In Totaro, Duffy, Cannova and Co., L.L.C. v. Lane, Middleton & Co., L.L.C., 191 N.J. 1 (2007), the Supreme Court of New Jersey considered how damages should be calculated in connection with an accountant’s breach of a non-solicitation agreement. The departing accountant claimed that damages should not be assessed against him because his clients would inevitably have followed him after they learned of his departure from the fi rm; thus, the fi rm could not prove that any damages resulted from his breach of the non-solicitation agreement. The Court disagreed, fi nding: “the issue is not whether the [plaintiff’s] clients would have left eventually, but whether they would have left when they did” – in this case, upon receiving Lane’s letter soliciting their business.

Merritt Lane, an accountant with a longstanding practice, ceased performing compliance work in 1996 and instead focused his practice on estate and fi nancial planning. In January 1997, Lane joined David Middleton in a new fi rm named Lane, Middleton & Company, LLC. (LMC), under a fi ve-year consulting agreement.

In 2000, Middleton sold the LMC practice to Totaro, Duffy, Cannova & Co., LLC (“TDC”). Lane refused to sign a non-compete agreement but did agree not to solicit compliance work from any of LMC’s clients for four years. In exchange, TDC paid Lane the $112,500 due under his contract with Middleton and provided him with free offi ce space for one year. After the February 2, 2001, closing date, TDC began to provide accounting services to all of LMC’s clients. Lane continued to provide other services to LMC’s clients, but quickly became unhappy with TDC. In early May 2001, Lane terminated his relationship with TDC and opened his own accounting practice across the hall from TDC’s offi ces.

Prior to leaving TDC, Lane obtained a list of TDC’s clients from its computer and, using that information, created a mailing which he sent to approximately 150 of TDC’s clients on June 28, 2001. The recipients included many clients which Lane himself had developed and serviced over the years. The mailing announced Lane’s new practice, provided a comprehensive fee schedule (including for compliance work), enclosed a “disengagement” letter to be mailed to TDC and an “engagement” letter to be returned to Lane, and provided a pamphlet on recent tax law changes. Ultimately, TDC received 159 disengagement letters and 140 of the clients who were solicited retained Lane to perform compliance work for them.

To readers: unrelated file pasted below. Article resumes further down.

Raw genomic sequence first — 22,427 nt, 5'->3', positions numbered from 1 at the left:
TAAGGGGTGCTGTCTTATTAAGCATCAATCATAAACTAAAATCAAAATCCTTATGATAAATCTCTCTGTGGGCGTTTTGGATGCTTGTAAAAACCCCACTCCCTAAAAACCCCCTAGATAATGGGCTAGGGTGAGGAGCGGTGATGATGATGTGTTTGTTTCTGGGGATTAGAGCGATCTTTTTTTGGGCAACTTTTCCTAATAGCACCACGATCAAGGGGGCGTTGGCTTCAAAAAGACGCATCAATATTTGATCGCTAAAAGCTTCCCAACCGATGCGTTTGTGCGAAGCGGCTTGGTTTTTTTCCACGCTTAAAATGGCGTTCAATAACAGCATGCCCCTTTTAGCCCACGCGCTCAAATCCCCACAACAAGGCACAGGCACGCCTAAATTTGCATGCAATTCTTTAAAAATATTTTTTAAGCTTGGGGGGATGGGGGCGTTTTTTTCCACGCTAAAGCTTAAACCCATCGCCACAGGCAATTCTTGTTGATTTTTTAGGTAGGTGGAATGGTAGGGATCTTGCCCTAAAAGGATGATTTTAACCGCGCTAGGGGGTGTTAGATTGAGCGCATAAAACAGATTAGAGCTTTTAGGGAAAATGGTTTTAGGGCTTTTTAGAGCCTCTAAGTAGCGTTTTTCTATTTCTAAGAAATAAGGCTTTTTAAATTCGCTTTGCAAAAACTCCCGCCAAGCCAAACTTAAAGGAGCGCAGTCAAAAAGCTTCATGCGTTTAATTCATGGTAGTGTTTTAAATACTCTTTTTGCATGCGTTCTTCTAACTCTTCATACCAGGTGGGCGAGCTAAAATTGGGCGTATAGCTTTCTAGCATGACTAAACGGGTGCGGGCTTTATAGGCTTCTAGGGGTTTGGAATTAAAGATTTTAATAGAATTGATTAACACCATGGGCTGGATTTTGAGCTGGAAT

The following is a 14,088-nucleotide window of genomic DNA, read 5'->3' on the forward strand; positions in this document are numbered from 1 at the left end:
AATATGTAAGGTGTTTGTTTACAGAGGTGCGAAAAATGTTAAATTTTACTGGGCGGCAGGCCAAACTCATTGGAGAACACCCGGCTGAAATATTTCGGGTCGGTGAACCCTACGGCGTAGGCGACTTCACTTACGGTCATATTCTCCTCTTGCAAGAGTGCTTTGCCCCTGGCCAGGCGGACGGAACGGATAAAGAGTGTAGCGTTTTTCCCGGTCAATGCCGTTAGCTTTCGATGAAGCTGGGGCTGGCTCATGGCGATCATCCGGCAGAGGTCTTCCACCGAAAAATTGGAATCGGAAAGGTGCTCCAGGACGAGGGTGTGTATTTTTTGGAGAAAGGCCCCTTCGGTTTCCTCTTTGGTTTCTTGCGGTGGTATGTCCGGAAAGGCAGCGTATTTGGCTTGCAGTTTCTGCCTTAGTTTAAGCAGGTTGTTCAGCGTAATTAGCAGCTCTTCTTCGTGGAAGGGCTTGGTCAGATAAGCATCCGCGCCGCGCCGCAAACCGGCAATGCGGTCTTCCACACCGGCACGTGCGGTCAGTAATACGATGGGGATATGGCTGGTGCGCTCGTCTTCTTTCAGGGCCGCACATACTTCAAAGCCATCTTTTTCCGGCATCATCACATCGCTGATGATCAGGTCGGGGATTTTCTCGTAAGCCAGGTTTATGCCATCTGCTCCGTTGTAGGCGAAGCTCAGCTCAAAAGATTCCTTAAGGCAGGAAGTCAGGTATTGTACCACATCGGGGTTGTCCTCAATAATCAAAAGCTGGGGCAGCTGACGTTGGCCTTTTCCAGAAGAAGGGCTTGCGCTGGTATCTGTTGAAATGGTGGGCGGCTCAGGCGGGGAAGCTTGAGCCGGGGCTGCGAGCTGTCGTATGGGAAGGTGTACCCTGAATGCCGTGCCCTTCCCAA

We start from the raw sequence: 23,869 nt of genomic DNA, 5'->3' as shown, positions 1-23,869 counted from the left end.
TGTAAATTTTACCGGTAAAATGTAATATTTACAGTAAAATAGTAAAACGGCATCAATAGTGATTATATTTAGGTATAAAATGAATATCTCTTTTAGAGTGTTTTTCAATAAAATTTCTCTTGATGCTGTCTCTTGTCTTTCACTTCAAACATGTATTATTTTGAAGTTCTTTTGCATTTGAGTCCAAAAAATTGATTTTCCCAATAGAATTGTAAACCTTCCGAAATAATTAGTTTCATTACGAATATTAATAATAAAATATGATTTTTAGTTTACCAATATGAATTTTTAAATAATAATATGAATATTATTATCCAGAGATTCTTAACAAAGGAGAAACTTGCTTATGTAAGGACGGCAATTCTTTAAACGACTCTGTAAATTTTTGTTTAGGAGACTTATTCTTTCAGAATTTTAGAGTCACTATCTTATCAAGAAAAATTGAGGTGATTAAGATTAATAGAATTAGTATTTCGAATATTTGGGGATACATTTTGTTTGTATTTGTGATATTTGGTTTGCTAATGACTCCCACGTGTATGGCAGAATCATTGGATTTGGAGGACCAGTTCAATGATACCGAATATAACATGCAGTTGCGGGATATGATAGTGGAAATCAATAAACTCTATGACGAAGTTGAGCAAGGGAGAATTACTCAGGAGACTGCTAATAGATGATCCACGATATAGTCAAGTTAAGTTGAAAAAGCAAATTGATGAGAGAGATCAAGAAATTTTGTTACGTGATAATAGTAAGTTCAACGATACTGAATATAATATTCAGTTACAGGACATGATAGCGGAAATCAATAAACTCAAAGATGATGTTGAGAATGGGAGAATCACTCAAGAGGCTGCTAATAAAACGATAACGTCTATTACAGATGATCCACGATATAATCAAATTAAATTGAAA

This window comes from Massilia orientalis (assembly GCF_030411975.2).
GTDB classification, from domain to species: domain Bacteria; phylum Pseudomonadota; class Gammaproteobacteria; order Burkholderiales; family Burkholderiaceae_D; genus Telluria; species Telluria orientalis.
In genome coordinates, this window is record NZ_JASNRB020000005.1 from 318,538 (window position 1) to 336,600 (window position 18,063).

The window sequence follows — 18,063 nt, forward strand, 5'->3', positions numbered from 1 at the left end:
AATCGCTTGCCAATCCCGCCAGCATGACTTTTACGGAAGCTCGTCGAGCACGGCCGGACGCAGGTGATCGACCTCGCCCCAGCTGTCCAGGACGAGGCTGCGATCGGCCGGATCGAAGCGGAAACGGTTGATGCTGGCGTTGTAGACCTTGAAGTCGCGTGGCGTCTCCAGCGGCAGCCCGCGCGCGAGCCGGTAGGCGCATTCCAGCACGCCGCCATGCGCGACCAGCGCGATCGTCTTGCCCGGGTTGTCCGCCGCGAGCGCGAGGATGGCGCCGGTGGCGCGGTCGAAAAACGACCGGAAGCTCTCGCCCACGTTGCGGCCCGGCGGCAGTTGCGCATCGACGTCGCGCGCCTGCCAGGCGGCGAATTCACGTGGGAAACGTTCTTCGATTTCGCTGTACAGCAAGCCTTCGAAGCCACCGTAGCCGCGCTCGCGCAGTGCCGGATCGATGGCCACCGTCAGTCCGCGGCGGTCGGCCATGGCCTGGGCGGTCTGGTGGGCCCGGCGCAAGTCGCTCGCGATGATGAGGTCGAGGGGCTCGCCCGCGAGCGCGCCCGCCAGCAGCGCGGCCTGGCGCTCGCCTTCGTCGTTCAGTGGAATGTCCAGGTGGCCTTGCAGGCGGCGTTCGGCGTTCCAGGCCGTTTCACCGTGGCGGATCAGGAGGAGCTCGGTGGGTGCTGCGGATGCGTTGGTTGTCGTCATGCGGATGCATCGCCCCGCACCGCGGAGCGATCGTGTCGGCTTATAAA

TDC sued Lane alleging breach of the non-solicitation agreement and breach of his common law duty. The trial proceeded only on the breach of contract theory. Both sides presented testimony from some of the clients, all of whom said that they had developed a relationship with Lane, considered him to be their accountant and would not have remained clients of TDC once they learned Lane had left the fi rm. The trial court ruled that Lane had indeed breached the non-solicitation agreement and awarded compensatory damages of $65,885.40. The court reached that fi gure as follows: fi rst, the court identifi ed each of the “lost” clients and determined the revenues that would have been produced by those clients. Next, the court discounted the total of the revenues by the 35-40% attrition that TDC itself expected. The court then applied TDC’s 53% profi t margin to that amount, which resulted in a fi gure of $21,961.80. Because the client defection came after TDC had already rendered compliance work for 2001, the court did not fi nd any loss in the fi rst year. However, because the non-solicitation agreement bound Lane for four years, the court found that damages would continue in each of the remaining three years of the agreement. A split panel of the Appellate Division affi rmed the decision.

The Supreme Court thus had to consider whether TDC had proven the appropriate causal relationship between the conceded breach and the asserted loss of clients – in other words, whether the mailing itself was the proximate cause of the client defections. The Court held that TDC “had only to demonstrate that the breach caused the clients to leave when they did, that is, as soon as they received the offending solicitation letter.” TDC had carried its burden of proof, according to the Court, by showing that a large number of clients responded immediately to Lane’s solicitation and used Lane’s disengagement letter to transfer their business. “[T]he fact that the clients would have ultimately left only bears on the calculation of damages.” Because the undisputed evidence showed that all of the solicited clients would have left TDC for Lane once they became aware he had left the firm, there was no support for the trial court’s decision to award damages for each of the remaining three years of the non-solicitation agreement. Rather, the record only supported a damage award of $21,961.80 for losses sustained by TDC in the year after Lane left because, absent the improper solicitation, the clients would have left when they learned of his departure.

The TDC case illustrates the diffi culty of applying a lengthy non-solicitation agreement to prevent the natural migration of clients developed by a professional. As TDC shows, fi rms may not be able to count on the ability to recover signifi cant damages even where there is a clear breach of such provisions.